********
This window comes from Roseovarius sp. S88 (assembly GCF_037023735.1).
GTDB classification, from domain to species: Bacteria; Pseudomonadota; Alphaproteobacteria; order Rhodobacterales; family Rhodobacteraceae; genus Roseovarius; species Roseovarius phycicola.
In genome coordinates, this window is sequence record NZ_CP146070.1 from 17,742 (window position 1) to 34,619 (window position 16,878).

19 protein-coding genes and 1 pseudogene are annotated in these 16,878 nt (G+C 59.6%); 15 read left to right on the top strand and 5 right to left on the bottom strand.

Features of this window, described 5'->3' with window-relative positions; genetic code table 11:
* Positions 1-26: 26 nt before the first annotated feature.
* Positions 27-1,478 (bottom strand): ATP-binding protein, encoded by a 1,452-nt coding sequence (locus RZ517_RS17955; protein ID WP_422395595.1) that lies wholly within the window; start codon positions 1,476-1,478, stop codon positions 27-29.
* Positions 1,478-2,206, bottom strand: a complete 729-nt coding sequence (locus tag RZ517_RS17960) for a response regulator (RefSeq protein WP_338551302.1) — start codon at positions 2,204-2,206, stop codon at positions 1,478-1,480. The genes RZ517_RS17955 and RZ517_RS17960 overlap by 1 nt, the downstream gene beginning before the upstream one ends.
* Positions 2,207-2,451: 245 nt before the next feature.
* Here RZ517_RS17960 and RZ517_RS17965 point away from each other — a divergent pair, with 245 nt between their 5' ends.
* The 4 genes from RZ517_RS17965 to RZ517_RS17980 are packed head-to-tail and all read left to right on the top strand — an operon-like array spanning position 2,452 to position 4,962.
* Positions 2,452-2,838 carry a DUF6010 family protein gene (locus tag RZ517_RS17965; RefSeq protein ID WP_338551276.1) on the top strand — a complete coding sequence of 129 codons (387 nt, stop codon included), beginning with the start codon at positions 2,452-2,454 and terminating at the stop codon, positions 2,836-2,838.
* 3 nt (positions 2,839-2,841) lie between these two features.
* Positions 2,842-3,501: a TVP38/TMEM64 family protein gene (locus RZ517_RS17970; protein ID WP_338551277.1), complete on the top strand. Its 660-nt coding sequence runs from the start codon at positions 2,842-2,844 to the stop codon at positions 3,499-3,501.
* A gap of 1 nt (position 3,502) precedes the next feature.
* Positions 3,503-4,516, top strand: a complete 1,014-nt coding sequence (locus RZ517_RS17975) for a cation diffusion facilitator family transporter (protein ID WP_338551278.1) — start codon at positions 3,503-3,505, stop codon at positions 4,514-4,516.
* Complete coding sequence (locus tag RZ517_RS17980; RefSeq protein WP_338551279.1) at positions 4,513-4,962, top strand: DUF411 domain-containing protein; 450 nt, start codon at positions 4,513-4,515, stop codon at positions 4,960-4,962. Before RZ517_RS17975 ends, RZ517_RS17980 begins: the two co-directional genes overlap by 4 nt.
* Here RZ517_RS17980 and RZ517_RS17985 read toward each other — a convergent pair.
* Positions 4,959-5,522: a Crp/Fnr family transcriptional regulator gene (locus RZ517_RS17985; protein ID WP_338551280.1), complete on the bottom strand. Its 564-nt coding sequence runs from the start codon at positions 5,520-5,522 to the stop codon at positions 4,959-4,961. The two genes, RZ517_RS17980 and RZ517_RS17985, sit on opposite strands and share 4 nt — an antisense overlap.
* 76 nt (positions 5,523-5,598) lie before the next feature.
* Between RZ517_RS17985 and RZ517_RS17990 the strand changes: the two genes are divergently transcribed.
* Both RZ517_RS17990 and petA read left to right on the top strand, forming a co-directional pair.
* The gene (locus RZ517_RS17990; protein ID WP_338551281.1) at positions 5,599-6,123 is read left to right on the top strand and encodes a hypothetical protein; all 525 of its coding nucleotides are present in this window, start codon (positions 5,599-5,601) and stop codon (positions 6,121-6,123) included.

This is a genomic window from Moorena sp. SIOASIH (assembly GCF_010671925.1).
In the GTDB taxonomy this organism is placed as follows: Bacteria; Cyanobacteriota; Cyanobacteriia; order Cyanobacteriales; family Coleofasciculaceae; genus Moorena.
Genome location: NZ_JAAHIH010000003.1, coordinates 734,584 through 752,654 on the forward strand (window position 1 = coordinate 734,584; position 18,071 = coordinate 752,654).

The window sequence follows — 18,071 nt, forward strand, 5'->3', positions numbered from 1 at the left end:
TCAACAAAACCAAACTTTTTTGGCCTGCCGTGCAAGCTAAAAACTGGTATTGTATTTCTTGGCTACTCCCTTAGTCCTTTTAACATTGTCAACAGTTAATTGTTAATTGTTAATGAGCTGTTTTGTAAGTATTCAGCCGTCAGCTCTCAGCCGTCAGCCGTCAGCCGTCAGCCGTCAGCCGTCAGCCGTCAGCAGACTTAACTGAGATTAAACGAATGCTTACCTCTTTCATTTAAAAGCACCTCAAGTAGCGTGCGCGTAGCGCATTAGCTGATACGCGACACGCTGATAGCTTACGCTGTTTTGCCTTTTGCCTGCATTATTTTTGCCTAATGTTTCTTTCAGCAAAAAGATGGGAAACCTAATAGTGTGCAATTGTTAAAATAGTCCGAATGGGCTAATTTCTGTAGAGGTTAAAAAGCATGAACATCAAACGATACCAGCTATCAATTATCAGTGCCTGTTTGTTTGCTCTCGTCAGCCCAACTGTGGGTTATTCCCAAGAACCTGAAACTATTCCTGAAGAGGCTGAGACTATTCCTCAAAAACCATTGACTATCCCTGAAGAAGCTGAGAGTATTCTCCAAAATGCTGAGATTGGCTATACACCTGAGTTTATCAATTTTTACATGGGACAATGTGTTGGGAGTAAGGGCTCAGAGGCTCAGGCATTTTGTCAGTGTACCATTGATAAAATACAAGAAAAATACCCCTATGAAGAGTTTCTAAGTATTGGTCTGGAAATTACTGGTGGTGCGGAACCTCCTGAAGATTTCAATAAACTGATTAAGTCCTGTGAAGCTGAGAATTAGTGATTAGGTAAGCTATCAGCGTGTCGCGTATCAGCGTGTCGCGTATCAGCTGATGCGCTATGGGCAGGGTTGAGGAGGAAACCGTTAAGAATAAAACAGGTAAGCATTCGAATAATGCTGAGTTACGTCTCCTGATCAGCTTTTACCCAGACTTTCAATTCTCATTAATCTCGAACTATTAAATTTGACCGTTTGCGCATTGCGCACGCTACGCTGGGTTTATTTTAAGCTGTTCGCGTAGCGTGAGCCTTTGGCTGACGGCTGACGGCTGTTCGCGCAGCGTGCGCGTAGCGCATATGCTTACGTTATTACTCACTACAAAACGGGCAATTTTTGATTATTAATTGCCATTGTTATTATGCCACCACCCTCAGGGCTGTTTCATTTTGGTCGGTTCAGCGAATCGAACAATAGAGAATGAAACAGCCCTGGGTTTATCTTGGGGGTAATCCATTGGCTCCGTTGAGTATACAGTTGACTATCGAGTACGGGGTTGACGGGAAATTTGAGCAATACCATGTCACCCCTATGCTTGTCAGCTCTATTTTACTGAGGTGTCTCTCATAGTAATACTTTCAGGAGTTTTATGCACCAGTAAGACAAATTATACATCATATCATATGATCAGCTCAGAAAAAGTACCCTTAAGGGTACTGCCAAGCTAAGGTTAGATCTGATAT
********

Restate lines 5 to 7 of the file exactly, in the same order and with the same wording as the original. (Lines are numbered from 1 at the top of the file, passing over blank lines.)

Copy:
Features of this window, described 5'->3' with window-relative positions; genetic code table 11:
* Positions 1-26: 26 nt before the first annotated feature.
* Positions 27-1,478 (bottom strand): ATP-binding protein, encoded by a 1,452-nt coding sequence (locus RZ517_RS17955; protein ID WP_422395595.1) that lies wholly within the window; start codon positions 1,476-1,478, stop codon positions 27-29.